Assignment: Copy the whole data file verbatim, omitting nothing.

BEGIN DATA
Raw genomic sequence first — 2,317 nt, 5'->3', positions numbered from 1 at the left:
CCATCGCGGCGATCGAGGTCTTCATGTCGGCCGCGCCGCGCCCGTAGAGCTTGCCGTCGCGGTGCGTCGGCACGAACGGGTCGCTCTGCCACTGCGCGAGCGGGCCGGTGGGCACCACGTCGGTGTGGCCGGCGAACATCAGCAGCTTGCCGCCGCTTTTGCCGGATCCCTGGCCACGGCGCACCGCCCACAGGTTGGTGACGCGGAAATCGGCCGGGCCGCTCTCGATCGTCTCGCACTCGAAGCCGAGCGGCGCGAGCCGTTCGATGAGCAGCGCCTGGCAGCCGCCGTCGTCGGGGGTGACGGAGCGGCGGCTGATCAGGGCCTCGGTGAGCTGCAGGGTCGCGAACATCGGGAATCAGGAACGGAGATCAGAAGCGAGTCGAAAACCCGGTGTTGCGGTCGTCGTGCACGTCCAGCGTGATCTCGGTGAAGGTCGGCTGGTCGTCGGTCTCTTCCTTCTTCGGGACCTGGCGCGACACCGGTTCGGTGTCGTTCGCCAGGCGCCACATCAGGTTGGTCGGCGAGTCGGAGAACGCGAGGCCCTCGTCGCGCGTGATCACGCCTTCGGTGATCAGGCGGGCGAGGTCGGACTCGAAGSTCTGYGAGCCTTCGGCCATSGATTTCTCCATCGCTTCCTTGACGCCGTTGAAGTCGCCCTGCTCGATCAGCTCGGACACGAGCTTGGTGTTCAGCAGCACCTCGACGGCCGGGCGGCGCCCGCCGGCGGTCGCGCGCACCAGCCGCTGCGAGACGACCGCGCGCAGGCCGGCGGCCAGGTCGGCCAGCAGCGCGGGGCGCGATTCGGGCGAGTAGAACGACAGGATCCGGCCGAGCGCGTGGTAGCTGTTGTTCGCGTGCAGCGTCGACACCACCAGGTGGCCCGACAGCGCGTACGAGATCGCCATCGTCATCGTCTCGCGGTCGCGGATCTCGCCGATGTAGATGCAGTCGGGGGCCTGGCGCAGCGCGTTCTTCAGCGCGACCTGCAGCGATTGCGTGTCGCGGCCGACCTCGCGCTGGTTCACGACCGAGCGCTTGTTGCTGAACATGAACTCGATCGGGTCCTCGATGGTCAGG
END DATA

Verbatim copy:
Raw genomic sequence first — 2,317 nt, 5'->3', positions numbered from 1 at the left:
CCATCGCGGCGATCGAGGTCTTCATGTCGGCCGCGCCGCGCCCGTAGAGCTTGCCGTCGCGGTGCGTCGGCACGAACGGGTCGCTCTGCCACTGCGCGAGCGGGCCGGTGGGCACCACGTCGGTGTGGCCGGCGAACATCAGCAGCTTGCCGCCGCTTTTGCCGGATCCCTGGCCACGGCGCACCGCCCACAGGTTGGTGACGCGGAAATCGGCCGGGCCGCTCTCGATCGTCTCGCACTCGAAGCCGAGCGGCGCGAGCCGTTCGATGAGCAGCGCCTGGCAGCCGCCGTCGTCGGGGGTGACGGAGCGGCGGCTGATCAGGGCCTCGGTGAGCTGCAGGGTCGCGAACATCGGGAATCAGGAACGGAGATCAGAAGCGAGTCGAAAACCCGGTGTTGCGGTCGTCGTGCACGTCCAGCGTGATCTCGGTGAAGGTCGGCTGGTCGTCGGTCTCTTCCTTCTTCGGGACCTGGCGCGACACCGGTTCGGTGTCGTTCGCCAGGCGCCACATCAGGTTGGTCGGCGAGTCGGAGAACGCGAGGCCCTCGTCGCGCGTGATCACGCCTTCGGTGATCAGGCGGGCGAGGTCGGACTCGAAGSTCTGYGAGCCTTCGGCCATSGATTTCTCCATCGCTTCCTTGACGCCGTTGAAGTCGCCCTGCTCGATCAGCTCGGACACGAGCTTGGTGTTCAGCAGCACCTCGACGGCCGGGCGGCGCCCGCCGGCGGTCGCGCGCACCAGCCGCTGCGAGACGACCGCGCGCAGGCCGGCGGCCAGGTCGGCCAGCAGCGCGGGGCGCGATTCGGGCGAGTAGAACGACAGGATCCGGCCGAGCGCGTGGTAGCTGTTGTTCGCGTGCAGCGTCGACACCACCAGGTGGCCCGACAGCGCGTACGAGATCGCCATCGTCATCGTCTCGCGGTCGCGGATCTCGCCGATGTAGATGCAGTCGGGGGCCTGGCGCAGCGCGTTCTTCAGCGCGACCTGCAGCGATTGCGTGTCGCGGCCGACCTCGCGCTGGTTCACGACCGAGCGCTTGTTGCTGAACATGAACTCGATCGGGTCCTCGATGGTCAGG